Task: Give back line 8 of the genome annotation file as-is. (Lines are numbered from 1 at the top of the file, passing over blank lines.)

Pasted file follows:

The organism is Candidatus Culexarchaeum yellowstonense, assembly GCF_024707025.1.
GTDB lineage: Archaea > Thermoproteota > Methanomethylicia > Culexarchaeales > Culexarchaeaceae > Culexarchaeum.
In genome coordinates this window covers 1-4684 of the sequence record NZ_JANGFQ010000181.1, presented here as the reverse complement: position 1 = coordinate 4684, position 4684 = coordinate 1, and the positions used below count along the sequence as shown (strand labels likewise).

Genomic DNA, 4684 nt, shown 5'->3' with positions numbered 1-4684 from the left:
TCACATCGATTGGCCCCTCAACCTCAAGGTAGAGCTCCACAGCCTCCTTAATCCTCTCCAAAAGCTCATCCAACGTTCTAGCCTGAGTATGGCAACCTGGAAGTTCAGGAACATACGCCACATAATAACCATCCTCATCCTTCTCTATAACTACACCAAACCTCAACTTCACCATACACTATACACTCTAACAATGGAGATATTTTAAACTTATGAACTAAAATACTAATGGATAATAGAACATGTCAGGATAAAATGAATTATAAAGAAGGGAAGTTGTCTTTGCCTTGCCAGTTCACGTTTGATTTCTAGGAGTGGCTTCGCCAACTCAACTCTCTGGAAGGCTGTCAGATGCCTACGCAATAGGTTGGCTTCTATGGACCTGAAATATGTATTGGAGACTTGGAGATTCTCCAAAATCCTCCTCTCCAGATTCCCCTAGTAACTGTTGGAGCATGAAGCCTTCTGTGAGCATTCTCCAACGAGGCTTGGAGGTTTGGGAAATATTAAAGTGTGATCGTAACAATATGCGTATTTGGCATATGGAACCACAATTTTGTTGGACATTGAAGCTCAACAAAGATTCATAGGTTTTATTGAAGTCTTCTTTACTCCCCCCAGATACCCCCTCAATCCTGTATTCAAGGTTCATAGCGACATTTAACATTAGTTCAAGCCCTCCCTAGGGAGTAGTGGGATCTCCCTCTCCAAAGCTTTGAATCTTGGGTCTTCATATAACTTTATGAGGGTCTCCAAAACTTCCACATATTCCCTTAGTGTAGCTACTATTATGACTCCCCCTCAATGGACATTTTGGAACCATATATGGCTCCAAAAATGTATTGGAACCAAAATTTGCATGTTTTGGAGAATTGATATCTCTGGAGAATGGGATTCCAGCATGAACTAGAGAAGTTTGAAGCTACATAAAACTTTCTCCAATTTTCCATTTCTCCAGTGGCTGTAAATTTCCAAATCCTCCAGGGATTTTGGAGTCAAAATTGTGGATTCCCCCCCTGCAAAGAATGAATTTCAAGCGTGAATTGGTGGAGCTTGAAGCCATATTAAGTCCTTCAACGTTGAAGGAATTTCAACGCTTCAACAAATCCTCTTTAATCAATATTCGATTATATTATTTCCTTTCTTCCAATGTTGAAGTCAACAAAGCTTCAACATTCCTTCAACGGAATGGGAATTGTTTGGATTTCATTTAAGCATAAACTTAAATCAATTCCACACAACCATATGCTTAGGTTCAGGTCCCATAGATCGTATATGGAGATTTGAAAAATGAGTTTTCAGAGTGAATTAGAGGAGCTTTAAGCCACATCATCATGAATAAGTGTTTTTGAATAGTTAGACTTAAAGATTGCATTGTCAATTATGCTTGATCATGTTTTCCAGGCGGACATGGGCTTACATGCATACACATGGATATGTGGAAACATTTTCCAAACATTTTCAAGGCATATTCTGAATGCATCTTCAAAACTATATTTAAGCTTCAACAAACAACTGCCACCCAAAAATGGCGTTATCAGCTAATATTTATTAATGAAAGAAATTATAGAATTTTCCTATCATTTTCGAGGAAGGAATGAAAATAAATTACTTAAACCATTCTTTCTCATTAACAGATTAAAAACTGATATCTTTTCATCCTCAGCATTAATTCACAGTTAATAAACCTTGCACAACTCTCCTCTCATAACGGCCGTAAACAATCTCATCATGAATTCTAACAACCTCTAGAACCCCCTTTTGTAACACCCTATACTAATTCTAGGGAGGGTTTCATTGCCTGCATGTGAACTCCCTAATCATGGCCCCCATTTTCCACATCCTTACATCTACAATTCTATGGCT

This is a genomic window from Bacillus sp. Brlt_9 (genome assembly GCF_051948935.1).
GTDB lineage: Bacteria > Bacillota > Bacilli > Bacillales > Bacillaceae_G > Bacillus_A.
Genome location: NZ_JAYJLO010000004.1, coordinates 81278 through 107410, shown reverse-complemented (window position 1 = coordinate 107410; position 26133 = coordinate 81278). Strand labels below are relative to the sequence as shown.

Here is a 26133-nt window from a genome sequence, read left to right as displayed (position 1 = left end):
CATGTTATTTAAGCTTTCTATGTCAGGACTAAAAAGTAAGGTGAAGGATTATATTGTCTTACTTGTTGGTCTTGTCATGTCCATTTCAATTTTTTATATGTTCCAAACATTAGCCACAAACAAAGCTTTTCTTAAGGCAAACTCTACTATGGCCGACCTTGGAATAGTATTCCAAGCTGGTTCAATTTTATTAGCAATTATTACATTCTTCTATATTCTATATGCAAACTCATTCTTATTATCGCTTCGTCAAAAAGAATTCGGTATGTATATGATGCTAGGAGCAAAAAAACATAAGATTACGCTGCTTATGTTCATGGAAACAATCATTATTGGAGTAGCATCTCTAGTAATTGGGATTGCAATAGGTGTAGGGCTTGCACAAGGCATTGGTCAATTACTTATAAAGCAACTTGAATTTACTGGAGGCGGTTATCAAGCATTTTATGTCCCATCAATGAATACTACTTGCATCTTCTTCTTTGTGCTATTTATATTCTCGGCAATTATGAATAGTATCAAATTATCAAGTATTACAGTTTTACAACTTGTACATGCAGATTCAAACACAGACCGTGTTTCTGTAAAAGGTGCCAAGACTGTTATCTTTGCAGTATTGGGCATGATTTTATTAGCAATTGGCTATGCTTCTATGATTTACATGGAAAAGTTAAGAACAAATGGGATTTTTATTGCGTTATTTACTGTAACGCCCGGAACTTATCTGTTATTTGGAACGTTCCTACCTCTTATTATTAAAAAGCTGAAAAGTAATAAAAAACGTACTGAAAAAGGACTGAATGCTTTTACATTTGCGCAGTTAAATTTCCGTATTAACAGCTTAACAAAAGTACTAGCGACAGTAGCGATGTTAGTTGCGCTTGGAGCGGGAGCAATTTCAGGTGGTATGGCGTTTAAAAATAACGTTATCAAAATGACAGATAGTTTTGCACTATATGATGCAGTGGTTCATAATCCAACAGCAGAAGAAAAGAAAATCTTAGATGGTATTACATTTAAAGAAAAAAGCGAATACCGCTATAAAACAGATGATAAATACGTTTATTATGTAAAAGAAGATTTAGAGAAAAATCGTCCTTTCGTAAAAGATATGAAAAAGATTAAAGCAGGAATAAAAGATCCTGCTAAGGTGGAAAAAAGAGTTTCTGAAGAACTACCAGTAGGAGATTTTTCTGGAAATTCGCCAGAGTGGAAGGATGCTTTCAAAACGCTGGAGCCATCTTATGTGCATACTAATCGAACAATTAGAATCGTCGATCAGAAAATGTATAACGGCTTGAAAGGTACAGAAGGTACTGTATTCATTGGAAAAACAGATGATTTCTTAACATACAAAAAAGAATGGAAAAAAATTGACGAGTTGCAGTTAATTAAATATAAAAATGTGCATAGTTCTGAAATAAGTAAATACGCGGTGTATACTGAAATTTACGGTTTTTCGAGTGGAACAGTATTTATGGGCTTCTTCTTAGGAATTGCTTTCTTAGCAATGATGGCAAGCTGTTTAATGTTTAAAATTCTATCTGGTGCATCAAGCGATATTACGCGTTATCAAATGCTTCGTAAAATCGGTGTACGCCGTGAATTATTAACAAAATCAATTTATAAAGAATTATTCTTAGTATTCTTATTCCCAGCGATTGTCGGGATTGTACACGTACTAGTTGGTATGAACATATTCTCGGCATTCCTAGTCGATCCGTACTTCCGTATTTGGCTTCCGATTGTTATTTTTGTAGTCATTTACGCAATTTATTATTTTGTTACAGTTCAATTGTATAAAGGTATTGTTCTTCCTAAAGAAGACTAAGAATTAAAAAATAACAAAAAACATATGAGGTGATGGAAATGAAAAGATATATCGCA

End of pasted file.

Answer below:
Genome location: NZ_JAYJLO010000004.1, coordinates 81278 through 107410, shown reverse-complemented (window position 1 = coordinate 107410; position 26133 = coordinate 81278). Strand labels below are relative to the sequence as shown.